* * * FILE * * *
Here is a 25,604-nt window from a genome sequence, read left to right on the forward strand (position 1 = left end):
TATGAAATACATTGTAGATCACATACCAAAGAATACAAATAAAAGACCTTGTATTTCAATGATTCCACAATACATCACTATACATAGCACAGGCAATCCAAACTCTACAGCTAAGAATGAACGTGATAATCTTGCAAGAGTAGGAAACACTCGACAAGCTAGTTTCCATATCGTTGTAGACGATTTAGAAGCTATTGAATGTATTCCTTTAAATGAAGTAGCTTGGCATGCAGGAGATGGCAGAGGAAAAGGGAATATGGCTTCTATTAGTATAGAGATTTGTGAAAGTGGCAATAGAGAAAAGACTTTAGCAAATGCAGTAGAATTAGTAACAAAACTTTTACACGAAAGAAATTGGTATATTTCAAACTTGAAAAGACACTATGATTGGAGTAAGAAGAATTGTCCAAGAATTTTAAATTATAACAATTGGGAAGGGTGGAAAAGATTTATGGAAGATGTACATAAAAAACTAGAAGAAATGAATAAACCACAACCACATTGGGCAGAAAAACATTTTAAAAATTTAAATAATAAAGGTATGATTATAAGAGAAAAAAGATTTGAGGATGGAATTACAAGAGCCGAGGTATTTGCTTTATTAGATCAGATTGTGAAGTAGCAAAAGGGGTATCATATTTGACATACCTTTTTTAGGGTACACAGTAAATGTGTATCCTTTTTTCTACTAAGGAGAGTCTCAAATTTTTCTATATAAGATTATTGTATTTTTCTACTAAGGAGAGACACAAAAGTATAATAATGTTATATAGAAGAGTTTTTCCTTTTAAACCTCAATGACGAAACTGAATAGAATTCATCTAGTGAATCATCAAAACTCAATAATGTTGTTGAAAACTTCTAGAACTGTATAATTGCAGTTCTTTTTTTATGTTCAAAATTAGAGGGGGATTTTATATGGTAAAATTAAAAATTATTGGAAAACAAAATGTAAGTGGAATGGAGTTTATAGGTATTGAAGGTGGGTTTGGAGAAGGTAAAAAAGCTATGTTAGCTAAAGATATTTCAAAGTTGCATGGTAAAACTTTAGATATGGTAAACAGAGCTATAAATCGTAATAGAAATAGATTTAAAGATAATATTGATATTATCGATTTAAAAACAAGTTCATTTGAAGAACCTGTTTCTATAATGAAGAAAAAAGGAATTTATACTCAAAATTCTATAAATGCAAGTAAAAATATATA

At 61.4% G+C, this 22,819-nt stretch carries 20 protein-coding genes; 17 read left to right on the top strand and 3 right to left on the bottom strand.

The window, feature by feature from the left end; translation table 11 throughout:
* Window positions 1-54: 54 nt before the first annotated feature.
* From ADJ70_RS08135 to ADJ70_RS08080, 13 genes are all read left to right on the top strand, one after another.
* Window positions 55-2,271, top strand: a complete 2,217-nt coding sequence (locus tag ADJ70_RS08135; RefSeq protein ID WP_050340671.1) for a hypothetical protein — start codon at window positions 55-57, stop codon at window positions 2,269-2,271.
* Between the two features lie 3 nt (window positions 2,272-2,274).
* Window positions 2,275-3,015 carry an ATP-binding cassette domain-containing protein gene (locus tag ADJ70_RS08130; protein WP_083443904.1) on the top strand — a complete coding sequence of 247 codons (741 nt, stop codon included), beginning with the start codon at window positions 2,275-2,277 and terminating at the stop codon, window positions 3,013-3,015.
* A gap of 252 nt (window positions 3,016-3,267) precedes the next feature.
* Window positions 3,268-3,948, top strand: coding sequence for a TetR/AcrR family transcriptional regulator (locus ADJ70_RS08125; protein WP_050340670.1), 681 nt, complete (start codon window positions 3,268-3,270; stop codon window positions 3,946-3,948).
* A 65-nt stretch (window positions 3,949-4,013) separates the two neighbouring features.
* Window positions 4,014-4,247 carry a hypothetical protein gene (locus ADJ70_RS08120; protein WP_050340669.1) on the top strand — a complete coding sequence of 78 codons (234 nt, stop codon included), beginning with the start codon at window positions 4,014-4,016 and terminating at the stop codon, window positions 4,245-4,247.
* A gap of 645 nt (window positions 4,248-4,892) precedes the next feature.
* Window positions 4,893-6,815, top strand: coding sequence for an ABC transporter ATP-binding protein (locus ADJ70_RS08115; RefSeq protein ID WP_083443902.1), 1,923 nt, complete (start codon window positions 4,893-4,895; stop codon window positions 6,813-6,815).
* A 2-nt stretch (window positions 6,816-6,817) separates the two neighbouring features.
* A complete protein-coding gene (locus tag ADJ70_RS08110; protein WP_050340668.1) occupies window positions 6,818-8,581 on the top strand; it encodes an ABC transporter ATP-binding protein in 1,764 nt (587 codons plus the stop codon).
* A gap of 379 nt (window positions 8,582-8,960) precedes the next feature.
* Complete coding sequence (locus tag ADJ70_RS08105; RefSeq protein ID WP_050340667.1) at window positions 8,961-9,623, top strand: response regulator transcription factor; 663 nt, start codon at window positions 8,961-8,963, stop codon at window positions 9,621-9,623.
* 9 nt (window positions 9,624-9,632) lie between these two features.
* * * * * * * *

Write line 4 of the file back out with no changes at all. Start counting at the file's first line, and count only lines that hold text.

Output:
The window, feature by feature from the left end; translation table 11 throughout: